As of last Detroit motorshow in January, the ALMS has worked with the Society of Automotive Engineers, Departmant of Energy and Argonne National Lab to develop a formula that will calculate the full life cycle energy use and greenhouse gas emissions of each competitor. with the move, the ALMS' main aim is to help push development of green production car technology.
The first Green Challenge™ will be held at Petit Le Mans, October 4 at Road Atlanta. Seperate trophies will be handed for the winners of that race-within-a-race. In 2009, the Green Challenge™ will include all Series events and culminate in a Green Challenge™ Championship Award.
In recent months, the Green Racing Work Group worked out the regulations and protocols of that competition in which all race cars would participate in a competition measuring three critical criteria:
- Fuel Efficiency
- Environmental Impact
"This has been an interesting and challenging process," said Scott Atherton, President and CEO of the American Le Mans Series. "With four different classes of cars, 14 auto and chassis manufacturers, and three different alternative fuels to take into consideration, a formula of how to create a fair competition with real time analysis and a format that is easy to understand and communicate has been very difficult. It has taken hundreds and hundreds of hours and involved some of the finest technical minds in the automotive and energy industries."
Within the competition, cars will be ranked by the:
- amount of energy they use
- greenhouse gases (GHG) they emit
- amount of petroleum they displace
GM has embraced the Series' green focus with its two factory Corvette C6.Rs competing in 2008 on cellulosic E85. In brief, race cars that go the farthest, the fastest with the smallest environmental footprint for the energy used will get the lowest scores. The Green Challenge™ point score differs from racing score totals in that the lowest number wins. Two awards will be given - one to the lowest score among the prototype classes (LMP1 and LMP2) and one to the lowest score among the GT classes (GT1 and GT2). Thus, the Prototype and the Grand Touring (GT) race car that uses the least energy, the least petroleum and emits the fewest GHGs on a distance and speed equalized basis will be the winners.
During the 2009 season, all competing cars will participate in the season-long Green Challenge™ Championship. The twist, however, for winning the Green Challenge™ Championship is that each American Le Mans Series team starts off the season with the maximum number of points available for all the scheduled races (i.e. - 250 maximum in 2008). When teams win Green Challenge™ Championship points, they are deducted from this total. As a result, the points decline for successful teams over the course of the season with the lowest total at season's end, winning a Green Challenge™ championship for one prototype and one GT team.
The aforementioned ranking factors (energy used, GHGs emitted, petroleum displaced) will be compiled into a single weighted number representing the car's environmental performance. Race cars that use less energy and petroleum and produce fewer GHGs will score low. All measurements and calculations will be done on a well-to-wheel (life cycle analysis) basis, the most comprehensive and realistic approach to establishing the environmental impact of racing.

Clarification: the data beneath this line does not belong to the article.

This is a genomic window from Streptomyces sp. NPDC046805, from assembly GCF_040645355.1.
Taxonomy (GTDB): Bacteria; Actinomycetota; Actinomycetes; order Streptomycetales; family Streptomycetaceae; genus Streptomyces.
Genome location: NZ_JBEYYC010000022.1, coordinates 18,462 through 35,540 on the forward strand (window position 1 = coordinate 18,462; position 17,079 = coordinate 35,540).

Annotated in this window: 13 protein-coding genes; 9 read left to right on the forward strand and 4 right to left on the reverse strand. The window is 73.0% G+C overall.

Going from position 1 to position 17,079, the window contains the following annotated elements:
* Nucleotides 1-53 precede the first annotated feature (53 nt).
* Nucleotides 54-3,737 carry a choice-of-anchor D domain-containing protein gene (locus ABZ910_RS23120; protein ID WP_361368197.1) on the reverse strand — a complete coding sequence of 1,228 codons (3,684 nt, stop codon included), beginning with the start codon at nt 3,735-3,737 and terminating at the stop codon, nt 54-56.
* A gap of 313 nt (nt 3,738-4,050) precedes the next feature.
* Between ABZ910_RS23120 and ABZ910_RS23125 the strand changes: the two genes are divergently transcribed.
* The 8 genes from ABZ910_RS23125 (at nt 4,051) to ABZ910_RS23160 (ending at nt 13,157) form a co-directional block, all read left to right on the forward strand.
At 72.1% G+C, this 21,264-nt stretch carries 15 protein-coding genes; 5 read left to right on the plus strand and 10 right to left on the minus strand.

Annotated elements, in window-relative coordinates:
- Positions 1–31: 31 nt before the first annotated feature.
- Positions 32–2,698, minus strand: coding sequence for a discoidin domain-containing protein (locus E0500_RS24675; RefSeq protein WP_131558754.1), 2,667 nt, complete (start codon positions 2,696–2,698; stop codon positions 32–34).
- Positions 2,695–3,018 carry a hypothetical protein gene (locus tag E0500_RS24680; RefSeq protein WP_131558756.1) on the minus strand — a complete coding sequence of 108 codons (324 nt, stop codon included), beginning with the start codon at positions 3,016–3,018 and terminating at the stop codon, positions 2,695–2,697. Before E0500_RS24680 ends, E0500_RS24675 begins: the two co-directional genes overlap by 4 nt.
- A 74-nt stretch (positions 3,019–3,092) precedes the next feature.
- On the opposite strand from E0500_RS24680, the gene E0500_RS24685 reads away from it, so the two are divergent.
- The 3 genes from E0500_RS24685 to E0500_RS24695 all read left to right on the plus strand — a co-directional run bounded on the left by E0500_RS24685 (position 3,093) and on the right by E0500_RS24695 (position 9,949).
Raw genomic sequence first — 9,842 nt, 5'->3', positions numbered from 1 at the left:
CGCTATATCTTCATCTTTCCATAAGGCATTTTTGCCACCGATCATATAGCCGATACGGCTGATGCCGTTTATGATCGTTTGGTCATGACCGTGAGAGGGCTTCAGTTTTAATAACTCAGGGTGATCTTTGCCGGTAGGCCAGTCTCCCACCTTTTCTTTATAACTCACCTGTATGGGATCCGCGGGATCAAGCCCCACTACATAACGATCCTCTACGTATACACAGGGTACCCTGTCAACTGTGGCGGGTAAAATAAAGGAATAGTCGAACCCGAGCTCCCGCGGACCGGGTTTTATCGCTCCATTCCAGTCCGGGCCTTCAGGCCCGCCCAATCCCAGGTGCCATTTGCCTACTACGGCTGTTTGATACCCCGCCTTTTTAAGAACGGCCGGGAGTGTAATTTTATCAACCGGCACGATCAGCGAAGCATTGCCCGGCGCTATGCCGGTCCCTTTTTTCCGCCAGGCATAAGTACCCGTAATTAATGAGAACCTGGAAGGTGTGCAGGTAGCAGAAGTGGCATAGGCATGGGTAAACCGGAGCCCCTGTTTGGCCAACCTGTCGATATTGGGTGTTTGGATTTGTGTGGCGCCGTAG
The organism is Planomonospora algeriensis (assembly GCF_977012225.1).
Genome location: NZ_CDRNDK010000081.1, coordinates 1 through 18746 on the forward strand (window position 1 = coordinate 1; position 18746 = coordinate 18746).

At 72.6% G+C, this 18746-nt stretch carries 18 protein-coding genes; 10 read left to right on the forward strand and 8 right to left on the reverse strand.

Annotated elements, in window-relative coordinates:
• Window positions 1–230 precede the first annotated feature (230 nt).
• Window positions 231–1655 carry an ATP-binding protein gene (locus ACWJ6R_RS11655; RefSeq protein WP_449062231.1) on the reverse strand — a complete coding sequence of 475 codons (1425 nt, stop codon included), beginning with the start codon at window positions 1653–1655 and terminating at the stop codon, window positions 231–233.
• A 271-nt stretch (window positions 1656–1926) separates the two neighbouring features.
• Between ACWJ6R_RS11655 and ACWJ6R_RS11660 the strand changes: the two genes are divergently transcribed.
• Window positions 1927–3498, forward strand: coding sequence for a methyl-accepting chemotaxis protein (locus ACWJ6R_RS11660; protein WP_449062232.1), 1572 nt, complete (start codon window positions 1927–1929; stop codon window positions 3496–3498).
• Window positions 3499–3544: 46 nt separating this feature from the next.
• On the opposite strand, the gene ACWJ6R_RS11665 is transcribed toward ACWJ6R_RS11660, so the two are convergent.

The GREET model developed by Argonne calculates all the energy consumed and the GHGs created from the time the oil is pumped out of the ground, the corn is seeded in the field or the wood waste is harvested, to its use as fuel in the car. [GREET stands for Greenhouse gasses, Regulated Emissions and Energy use in Transportation. It evaluates energy and emission impacts of advanced vehicle technologies and new transportation fuels, the fuel cycle from well to wheels and the vehicle cycle through material recovery and vehicle disposal.]
Audi revolutionized motorsport by building and winning races with its Audi R10 TDI powered by clean, sulfur-free diesel. The difficulty of creating such a formula to rank environmental impact arises from the realities of racing that have to be factored to make valid energy comparisons. Faster cars and heavier cars use more energy and produce more greenhouse gasses than comparable slower or lighter cars. Cars that go farther during a race also require more energy.
To develop the formula, Argonne and the American Le Mans Series created "normalizing factors" for each variable so that they could accurately and fairly compare the environmental performance of each car in the race. The normalizing factors took into consideration such things as average speed, distance covered and car weight. These calculations were compared using sophisticated computer modeling with previous races to check their validity. In some cases, the cars that win the race will also get the best environmental performance score, but that will not always be the case.
"Motorsports has always enjoyed the distinction of being at the forefront of advanced automotive engineering," said Andy Karsner, U.S. Department of Energy's Assistant Secretary of Energy Efficiency and Renewable Energy, "and it has been a primary catalyst for moving new technologies to the showroom floor. The leadership role the American Le Mans Series has taken by embracing open and diverse alternative fuel technology platforms has not only set the bar for automotive racing, but it has helped redefine the future of the transportation sector."Source: http://www.americanlemans.com/